Guild Chat: Enacting change in an MMORPG guild
Welcome along to Guild Chat, the online spot for all things guild-related where we band together to tackle a submission sent in by a needy Massively Overpowered reader. This time, reader Will has asked for my ideas on making his current guild change its content emphasis to match the newest trends in his MMO of choice. Will explained that the content that his guild currently focuses on has suffered from a sustained lack of support on the development front and would far rather devote the bulk of his gaming time to engaging with the content that is well supported, but he is meeting resistance from his guild. Firstly, his guildmates seem to still enjoy the old content, and secondly, they believe abandoning the aspects of the game they enjoy but are currently being neglected developmentally will only back up the developer’s argument for placing it on the back burner in the first place.
Read Will’s full submission and my advice to him below, and of course don’t forget to add your thoughts on the matter in the comments section.
I’m getting quite frustrated with my guild (though it is kid of the MMO’s fault but I’ll get to that) and I need advice. Without naming my MMO or the guild I’m a member of and giving the game away all I can say is the aspects of the game my guild focuses on are sort of dead now but they won’t move on. The game devs don’t seem to be working on anything new for us so we are stuck with what we already have and it’s getting old. The stuff we do is only repeatable to an extent before it becomes a cake walk like it is now for my guild.
I keep telling them that we need to drop this and do something else instead because it’s not as though the devs are doing nothing but they just don’t care about what my guild does if that makes sense. There are plenty of other routes we could take and I’d like to do RP stuff or even some form of PvP but noone wants to move on because what we normally do used to be so fun. It’s weird how they’re tricking themselves into thinking we can still have fun doing the same old stuff over again just because it was fun last year or we have good memories from it or something. They say if no one keeps playing it then the devs definitely won’t give us anything new so they won’t give up.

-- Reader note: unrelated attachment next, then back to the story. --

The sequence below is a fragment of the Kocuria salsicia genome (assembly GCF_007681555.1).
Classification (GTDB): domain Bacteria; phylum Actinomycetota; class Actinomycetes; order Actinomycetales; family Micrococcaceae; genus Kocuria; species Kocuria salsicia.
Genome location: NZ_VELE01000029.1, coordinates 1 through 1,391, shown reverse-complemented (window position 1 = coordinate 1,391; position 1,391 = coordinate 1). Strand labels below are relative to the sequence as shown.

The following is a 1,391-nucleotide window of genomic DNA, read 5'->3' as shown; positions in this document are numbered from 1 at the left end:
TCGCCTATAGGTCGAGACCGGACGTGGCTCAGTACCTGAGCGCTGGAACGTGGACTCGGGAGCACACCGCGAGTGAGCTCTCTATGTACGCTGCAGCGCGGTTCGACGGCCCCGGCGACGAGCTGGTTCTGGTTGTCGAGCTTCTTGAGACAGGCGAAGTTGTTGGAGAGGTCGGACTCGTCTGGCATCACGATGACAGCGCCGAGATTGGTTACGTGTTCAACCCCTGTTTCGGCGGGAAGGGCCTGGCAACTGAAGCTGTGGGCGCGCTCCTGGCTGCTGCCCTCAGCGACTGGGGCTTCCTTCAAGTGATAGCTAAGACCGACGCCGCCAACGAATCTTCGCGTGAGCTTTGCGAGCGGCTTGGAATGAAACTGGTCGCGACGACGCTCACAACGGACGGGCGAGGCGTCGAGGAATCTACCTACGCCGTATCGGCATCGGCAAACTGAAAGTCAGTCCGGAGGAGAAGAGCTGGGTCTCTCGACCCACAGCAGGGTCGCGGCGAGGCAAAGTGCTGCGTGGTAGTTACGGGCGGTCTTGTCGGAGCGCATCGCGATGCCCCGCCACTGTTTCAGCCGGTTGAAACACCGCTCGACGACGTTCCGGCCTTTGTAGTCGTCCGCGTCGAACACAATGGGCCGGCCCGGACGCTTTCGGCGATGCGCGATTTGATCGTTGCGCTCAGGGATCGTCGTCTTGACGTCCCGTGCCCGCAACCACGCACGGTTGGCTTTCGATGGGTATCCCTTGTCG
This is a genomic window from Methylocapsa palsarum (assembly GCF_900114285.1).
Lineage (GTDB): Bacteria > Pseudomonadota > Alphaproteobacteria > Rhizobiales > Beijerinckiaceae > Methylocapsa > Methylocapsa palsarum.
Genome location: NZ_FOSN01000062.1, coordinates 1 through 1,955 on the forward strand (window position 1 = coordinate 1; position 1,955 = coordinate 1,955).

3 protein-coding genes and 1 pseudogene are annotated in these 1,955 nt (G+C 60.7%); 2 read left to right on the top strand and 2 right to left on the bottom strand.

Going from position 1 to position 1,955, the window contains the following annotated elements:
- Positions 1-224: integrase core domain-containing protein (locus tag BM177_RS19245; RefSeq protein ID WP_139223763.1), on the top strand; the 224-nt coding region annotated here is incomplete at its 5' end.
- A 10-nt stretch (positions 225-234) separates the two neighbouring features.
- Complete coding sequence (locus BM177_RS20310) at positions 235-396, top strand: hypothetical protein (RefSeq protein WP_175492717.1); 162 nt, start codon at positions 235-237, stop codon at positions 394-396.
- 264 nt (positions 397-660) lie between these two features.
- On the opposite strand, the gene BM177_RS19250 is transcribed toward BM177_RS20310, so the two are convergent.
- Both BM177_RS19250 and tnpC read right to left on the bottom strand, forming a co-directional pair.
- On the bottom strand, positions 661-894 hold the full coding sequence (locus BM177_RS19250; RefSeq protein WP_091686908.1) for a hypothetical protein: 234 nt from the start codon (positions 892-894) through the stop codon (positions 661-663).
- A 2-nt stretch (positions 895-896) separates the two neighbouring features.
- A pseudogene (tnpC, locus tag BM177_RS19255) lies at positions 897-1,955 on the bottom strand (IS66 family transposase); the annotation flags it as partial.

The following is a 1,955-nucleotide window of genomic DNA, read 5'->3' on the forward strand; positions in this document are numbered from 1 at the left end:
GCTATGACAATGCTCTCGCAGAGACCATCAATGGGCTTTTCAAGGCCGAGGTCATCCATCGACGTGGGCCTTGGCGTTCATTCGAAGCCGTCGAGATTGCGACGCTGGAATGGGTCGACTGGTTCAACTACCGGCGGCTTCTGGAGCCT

Wishing to change the focus of a guild is a common issue that crops up in many guilds, though I have to say it’s usually an easy one to fix. The general gist of my advice to you as a member of a guild whose ethos you no longer agree with is to use that /gquit functionality and find more like-minded playmates to share your gaming time with, but I’ll break down why I have that opinion and will also throw in some pointers in case you think you can convince your guild to move along to new pastures with you. Whatever you choose to do, I hope that the tedium ends soon and you can get back to enjoying your gaming time very soon, Will!
Your opinions aren’t representative of the entire guild’s
When you’re tackling the same content in exactly the same manner with the same group of people over and over again, it’s easy to become bored of the daily grind. What’s interesting, however, is that the rate at which that happens for MMO gamers varies greatly from player to player: While I might be happy to tackle largely the same world bosses most nights with little in the way meaningful variance for a prolonged span of time, for instance, a guildmate of mine might have enough after only a month. Regularity is comforting to some and hellishly boring to others, so you must remember that just because you’re no longer having the fun you were last year doesn’t mean that’s true for your entire guild. Give people the choice between the lacklustre but safe thing they know and something untried that they may or may not like and many will settle for the known element, even if it is a little boring.
If you’re meeting widespread resistance to your suggestion, that’s perhaps a big clue that your in-game mission no longer aligns with your guild’s, which is why I think it might be time to look for fun elsewhere. I know you’ll have developed some great friendships during your time with your current guild, but it’s not like that needs to end if you jump ship. You can always keep in touch through whispers or voice chat, and there’s nothing stopping you from occasionally joining them on runs of the old content whenever you might fancy it. Perhaps your chosen MMO even allows you to be a part of multiple guilds at once, so you could perhaps have the best of both worlds.